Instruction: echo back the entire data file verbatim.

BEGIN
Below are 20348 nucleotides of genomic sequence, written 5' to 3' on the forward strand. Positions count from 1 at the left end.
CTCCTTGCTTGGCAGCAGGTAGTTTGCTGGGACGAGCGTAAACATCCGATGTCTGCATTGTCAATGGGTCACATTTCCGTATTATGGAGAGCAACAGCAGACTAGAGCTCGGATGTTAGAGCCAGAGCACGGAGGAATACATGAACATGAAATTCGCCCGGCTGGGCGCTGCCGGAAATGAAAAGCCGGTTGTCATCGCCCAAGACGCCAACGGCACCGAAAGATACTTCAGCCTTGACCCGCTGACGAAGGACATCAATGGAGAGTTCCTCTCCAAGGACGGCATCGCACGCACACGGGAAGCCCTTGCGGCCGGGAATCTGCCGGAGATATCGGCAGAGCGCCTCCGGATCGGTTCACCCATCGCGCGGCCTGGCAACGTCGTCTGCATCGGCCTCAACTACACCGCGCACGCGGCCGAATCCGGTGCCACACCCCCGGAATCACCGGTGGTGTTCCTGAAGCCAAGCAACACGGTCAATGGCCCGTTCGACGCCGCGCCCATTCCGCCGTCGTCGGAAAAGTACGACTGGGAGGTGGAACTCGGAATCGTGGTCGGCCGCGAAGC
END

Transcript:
Below are 20348 nucleotides of genomic sequence, written 5' to 3' on the forward strand. Positions count from 1 at the left end.
CTCCTTGCTTGGCAGCAGGTAGTTTGCTGGGACGAGCGTAAACATCCGATGTCTGCATTGTCAATGGGTCACATTTCCGTATTATGGAGAGCAACAGCAGACTAGAGCTCGGATGTTAGAGCCAGAGCACGGAGGAATACATGAACATGAAATTCGCCCGGCTGGGCGCTGCCGGAAATGAAAAGCCGGTTGTCATCGCCCAAGACGCCAACGGCACCGAAAGATACTTCAGCCTTGACCCGCTGACGAAGGACATCAATGGAGAGTTCCTCTCCAAGGACGGCATCGCACGCACACGGGAAGCCCTTGCGGCCGGGAATCTGCCGGAGATATCGGCAGAGCGCCTCCGGATCGGTTCACCCATCGCGCGGCCTGGCAACGTCGTCTGCATCGGCCTCAACTACACCGCGCACGCGGCCGAATCCGGTGCCACACCCCCGGAATCACCGGTGGTGTTCCTGAAGCCAAGCAACACGGTCAATGGCCCGTTCGACGCCGCGCCCATTCCGCCGTCGTCGGAAAAGTACGACTGGGAGGTGGAACTCGGAATCGTGGTCGGCCGCGAAGC